The survey asked respondents how they had found business to be in the previous 2 years (2010 and 2011) and how they rated their expectations for 2012.

This first, 2011, survey was unique in asking businesses to look back over two years but it does mean that we have a picture of industry business confidence going back to 2010.

Respondents were asked to rate each year on a scale of 1 to 5 with 1 being ‘Extremely Difficult’ and 5 being ‘Extremely Good’.

On a scale of 1 – 5, please rate how you found business in the following years:
on-a-scale-of-1-5-rate-how-you-found-business

 

Over the course of the 3 years, the average rating dropped from 3.11 to 3.00 showing that business experiences and business expectations have diminished. However, that average drop is not a large one and far from what you might expect to see when set against the media view of these three years.

We ask businesses to look back into their recent history but also, and perhaps more importantly, we ask them to look forward into the near future.

On a scale of 1 – 5, please rate how you expect next year to be for your business:

1

There was one particular aspect of these figures that did indicate a marked difference between what had happened (2010 and 2011) and what was expected to happen in 2012.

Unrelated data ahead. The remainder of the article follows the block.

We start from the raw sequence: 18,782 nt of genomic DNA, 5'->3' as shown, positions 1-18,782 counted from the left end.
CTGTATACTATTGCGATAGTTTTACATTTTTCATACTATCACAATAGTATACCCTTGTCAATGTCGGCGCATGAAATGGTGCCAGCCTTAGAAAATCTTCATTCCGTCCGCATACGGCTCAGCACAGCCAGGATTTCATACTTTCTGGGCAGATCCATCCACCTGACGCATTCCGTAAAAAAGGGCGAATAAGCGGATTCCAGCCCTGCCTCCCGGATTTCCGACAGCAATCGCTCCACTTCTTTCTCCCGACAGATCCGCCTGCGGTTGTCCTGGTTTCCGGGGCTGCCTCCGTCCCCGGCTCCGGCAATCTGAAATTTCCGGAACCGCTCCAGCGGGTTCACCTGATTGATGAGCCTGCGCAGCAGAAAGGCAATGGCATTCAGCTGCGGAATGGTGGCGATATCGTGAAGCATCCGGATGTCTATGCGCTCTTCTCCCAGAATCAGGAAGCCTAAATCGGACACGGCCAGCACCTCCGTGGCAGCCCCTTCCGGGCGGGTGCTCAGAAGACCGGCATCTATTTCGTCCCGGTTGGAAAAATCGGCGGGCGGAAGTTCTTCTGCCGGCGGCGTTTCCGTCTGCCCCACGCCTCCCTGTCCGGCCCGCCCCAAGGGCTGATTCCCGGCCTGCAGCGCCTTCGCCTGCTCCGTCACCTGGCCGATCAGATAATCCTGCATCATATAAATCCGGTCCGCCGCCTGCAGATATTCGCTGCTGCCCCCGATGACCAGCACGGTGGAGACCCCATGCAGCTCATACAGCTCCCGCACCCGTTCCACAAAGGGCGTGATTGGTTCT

More than a third of the respondents described the previous two years as ‘OK’ but when asked about 2012, that figure dropped to just 17%.

Looking at business expectations for 2012 seems to polarize opinion with most respondents deserting the middle ground and 44% seeing a difficult or extremely difficult year ahead but over 38% seeing 2012 as looking good or extremely good. Perhaps we always see the future as being bright or dark, or perhaps as many people see opportunities in the year ahead as those that see problems and challenges?

Expectations for 2012 by Size of Business

2011-table-1a

The above table looks at business expectations by size of business and shows that the polarization of those views is almost entirely driven by the 5 – 10 employee business sector. This behavior is probably not unique to the wet leisure industry but a function of businesses that are still ‘small’ but do have significant fixed cost overheads and the responsibility of providing employment for a sizeable number of people.